In case you haven’t seen them, here’s a link to the Radio Television Digital News Association ethical guidelines for the use of social media in gathering and disseminating news. The Poynter’s Al Tompkins was one of the architects.
We wanted to speak to how speed and space limitations can compromise accuracy and fairness. We wanted to speak to the frictions that occur when journalists “friend” people on Facebook. We wanted to say something about how journalists are always journalists, even when they are off the clock. We also thought it was important to speak to how journalists sometimes say or post things online that they would not say or show on the air.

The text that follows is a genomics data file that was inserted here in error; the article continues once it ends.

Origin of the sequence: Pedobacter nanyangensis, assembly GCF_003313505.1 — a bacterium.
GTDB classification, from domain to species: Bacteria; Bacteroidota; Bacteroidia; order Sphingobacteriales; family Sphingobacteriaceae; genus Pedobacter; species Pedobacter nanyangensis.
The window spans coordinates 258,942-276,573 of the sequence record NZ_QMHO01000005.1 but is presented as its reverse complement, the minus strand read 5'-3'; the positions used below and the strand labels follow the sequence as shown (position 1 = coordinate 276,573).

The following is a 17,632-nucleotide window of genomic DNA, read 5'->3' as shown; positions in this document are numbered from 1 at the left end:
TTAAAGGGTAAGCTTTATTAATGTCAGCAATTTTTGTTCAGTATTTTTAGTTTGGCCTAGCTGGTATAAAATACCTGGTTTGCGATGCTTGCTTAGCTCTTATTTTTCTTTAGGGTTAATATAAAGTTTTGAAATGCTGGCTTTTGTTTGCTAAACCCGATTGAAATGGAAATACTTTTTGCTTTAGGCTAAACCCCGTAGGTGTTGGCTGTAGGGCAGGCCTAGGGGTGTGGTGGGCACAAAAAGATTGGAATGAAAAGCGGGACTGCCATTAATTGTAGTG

Additionally, we wanted to say loudly that Facebook, Twitter, YouTube and other such sites have a legitimate place in the distribution and collection of news and information, but that like any tools, they should be used carefully.
In addition to all that Tompkins mentions, one of the guidelines that strikes me as particularly noteworthy is the suggestion that news organizations correct their social media mistakes. As someone who turns to Twitter and other social media sites during breaking news, I can tell you that many news organizations do report inaccuracies, but few seem to own up to it. It seems to me that preserving journalistic integrity is critical to preserving journalism’s future — and that every station ought to be developing a social media corrections policy. How about you?